Author Topic: Rennet Coagulation - No Rennet Coagulation > Semi-Lactic Cheese & Ultra-Pasteurized Milk Using In Ch  (Read 1276 times)

Offline colauhu

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I am new to making cheese. I found a recipe on the internet, and decided that it sounded easy enough that I would give it a go (http://biology.clc.uc.edu/Fankhauser/Cheese/neufchatel/neufchatel.htm). So far, I've had four failures. I have followed his directions exactly twice, using buttermilk. I then read in several places where people don't like to use buttermilk because it is too unreliable, so I purchased a powdered mesophilic starter to use in place of buttermilk and tried twice more. I have used both liquid vegetable rennet and a tablet version. I have used NaCl since I am using store bought milk. I am using bottled water as the city I live in uses chlorine in their drinking water. After mixing everything together according to his instructions, after 24 hours I basically have something that is a yogurt consistency. I cut the curds, but as soon as I attempt to remove them from the pot, they just turn to yogurt consistency. The one variable that I haven't really been able to change is the ambient temperature that the cheese in the pot sits at. Our house gets down to about 63 degrees F at night. I am not sure if that is the problem. Here are my steps for clarification:

Store purchased whole milk (1gal) from fridge into pot
Powdered starter culture added directly to cool milk
Milk slowly warmed to 65 degrees F
Powdered (or liquid) rennet diluted in 1/4c bottled water
Rennet added to mixture
Stir for 45 seconds
Lid on, wrap pot with towel, and let sit at room temperature for up to 24 hours undisturbed
Next day no clean break

Any ideas? Is my cheese getting to cool overnight? Am I not warming up the milk enough?

Any ideas would be greatly appreciated. It is very frustrating to have failed 4 times.

Thanks.

Colauhu


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Offline linuxboy

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try this recipe at 75-80F for better results. Also, if you have some coagulation, put it in a muslin cloth and let drain. You'll still get a cheese.
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Offline bbracken677

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I have used NaCl since I am using store bought milk.

Colauhu

I hope this is a typo...you should be using CaCl2, calcium chloride...what you posted is salt, sodium chloride. NaCl would kill or severely restrict the activity of the culture at a time when it needs to be very active.

I think that you should be shooting for a temp higher than 65F.

Offline colauhu

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linuxboy...thank you for the reply. I kind of suspected the temp might be too low, but was getting leery of yet another attempt until I got some additional information. Also, just ran across the wa state cheese guild website a few days ago and signed up! I am looking forward to seeing the site grow.

bbracken677...yes, I was using calcium chloride, not salt. I have no idea where NaCl came from! Maybe I was craving salt when I made the post :)

I kind of figured there had to be an issue with the recipe after 4 fails, especially since most other recipes I've seen call for higher temps. As a noob, I was afraid to deviate since I don't have the experience. I'll try another batch, and even if it turns out the same ill see it through to completion.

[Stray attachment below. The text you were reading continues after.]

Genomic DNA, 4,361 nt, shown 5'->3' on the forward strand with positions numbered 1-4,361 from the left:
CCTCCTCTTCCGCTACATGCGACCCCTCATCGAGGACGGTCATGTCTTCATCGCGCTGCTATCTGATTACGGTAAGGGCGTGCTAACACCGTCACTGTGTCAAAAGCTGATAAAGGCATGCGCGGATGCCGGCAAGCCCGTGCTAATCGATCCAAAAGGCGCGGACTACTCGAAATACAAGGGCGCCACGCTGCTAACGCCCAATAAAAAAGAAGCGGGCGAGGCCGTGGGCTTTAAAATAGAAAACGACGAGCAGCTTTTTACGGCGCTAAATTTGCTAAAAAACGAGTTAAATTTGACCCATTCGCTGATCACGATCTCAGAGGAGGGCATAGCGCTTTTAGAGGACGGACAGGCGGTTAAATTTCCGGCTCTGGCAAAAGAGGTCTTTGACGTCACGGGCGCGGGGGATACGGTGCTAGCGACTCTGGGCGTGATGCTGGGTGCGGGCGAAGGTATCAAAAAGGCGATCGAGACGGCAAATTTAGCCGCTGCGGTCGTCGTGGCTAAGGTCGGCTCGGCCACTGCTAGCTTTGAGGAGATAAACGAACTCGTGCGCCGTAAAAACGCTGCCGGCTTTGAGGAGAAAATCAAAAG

Thanks.

Offline linuxboy

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I am not sure why David specified 65F and suggests rennet. The enzyme is completely inactive at that temp, and you're getting to the far lower range of even Leuconostocs. If you go to 75-80, you should achieve a better set and should be able to drain in muslin.
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Offline colauhu

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I am trying another batch and I heated the milk to 85 deg F this time. After a few hours it seems to be setting up better. One thing I am not clear on with his instructions is that he doesn't give a length of time to let this sit. Is it just until you achieve a clean break? I am assuming that since you don't age this cheese, there is not going to be a lot in the way of flavor development by letting it age sit for an excessive length of time.

Offline linuxboy

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You set this up until the terminal pH of 4.6-4.8. At 85F, this should take 6-8 hours. You will get better flavor at 75-80F than at 85F. At 75F, it should take about 12 hours until you need to drain.

Clean break is useless in this cheese, as it is meant to be a semi-lactic style. In semi-lactics, mostly pH determines texture/rheology. if you don't have a way to tell pH, just wait the 12+ hrs and taste it. If sour like buttermilk, then you're done.
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Offline colauhu

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Thank you for all of the feedback. I guess a PH tester will be on the short list of items to add to my kitchen. Even if a clean break is useless for this particular cheese, I am finally happy to have achieved it. I've learned a lot today, and I am excited to further my knowledge.

Offline mightyMouse.tar.gz

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Hi colauhu,
Sounds like linuxboy has you taken care of here. I just thought I would pop my head in and mention that something I keep in mind when visiting that site is that on the first page he states (http://biology.clc.uc.edu/fankhauser/Cheese/CHEESE.HTML):